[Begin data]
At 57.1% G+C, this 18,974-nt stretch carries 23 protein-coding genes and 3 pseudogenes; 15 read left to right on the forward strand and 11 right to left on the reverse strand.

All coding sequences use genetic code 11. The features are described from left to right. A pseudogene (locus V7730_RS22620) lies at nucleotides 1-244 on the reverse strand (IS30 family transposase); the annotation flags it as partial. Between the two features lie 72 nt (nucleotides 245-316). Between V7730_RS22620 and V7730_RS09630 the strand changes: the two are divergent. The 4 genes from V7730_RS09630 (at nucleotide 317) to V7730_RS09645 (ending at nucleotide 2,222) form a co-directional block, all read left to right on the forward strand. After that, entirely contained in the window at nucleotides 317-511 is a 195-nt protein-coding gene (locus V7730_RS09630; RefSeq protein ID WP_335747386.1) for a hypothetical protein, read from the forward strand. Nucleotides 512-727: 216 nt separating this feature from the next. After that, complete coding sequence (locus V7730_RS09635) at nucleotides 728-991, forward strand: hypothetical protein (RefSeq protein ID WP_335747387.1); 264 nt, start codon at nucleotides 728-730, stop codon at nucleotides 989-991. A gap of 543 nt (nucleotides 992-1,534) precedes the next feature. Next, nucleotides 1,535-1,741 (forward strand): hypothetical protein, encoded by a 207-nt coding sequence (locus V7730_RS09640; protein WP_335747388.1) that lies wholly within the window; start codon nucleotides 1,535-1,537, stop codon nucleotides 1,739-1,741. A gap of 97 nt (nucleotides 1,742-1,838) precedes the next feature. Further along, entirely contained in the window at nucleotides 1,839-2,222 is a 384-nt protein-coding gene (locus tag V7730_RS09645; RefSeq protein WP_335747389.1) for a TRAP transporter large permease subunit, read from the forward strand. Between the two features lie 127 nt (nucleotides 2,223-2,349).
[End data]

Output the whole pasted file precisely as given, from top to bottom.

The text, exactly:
At 57.1% G+C, this 18,974-nt stretch carries 23 protein-coding genes and 3 pseudogenes; 15 read left to right on the forward strand and 11 right to left on the reverse strand.

All coding sequences use genetic code 11. The features are described from left to right. A pseudogene (locus V7730_RS22620) lies at nucleotides 1-244 on the reverse strand (IS30 family transposase); the annotation flags it as partial. Between the two features lie 72 nt (nucleotides 245-316). Between V7730_RS22620 and V7730_RS09630 the strand changes: the two are divergent. The 4 genes from V7730_RS09630 (at nucleotide 317) to V7730_RS09645 (ending at nucleotide 2,222) form a co-directional block, all read left to right on the forward strand. After that, entirely contained in the window at nucleotides 317-511 is a 195-nt protein-coding gene (locus V7730_RS09630; RefSeq protein ID WP_335747386.1) for a hypothetical protein, read from the forward strand. Nucleotides 512-727: 216 nt separating this feature from the next. After that, complete coding sequence (locus V7730_RS09635) at nucleotides 728-991, forward strand: hypothetical protein (RefSeq protein ID WP_335747387.1); 264 nt, start codon at nucleotides 728-730, stop codon at nucleotides 989-991. A gap of 543 nt (nucleotides 992-1,534) precedes the next feature. Next, nucleotides 1,535-1,741 (forward strand): hypothetical protein, encoded by a 207-nt coding sequence (locus V7730_RS09640; protein WP_335747388.1) that lies wholly within the window; start codon nucleotides 1,535-1,537, stop codon nucleotides 1,739-1,741. A gap of 97 nt (nucleotides 1,742-1,838) precedes the next feature. Further along, entirely contained in the window at nucleotides 1,839-2,222 is a 384-nt protein-coding gene (locus tag V7730_RS09645; RefSeq protein WP_335747389.1) for a TRAP transporter large permease subunit, read from the forward strand. Between the two features lie 127 nt (nucleotides 2,223-2,349).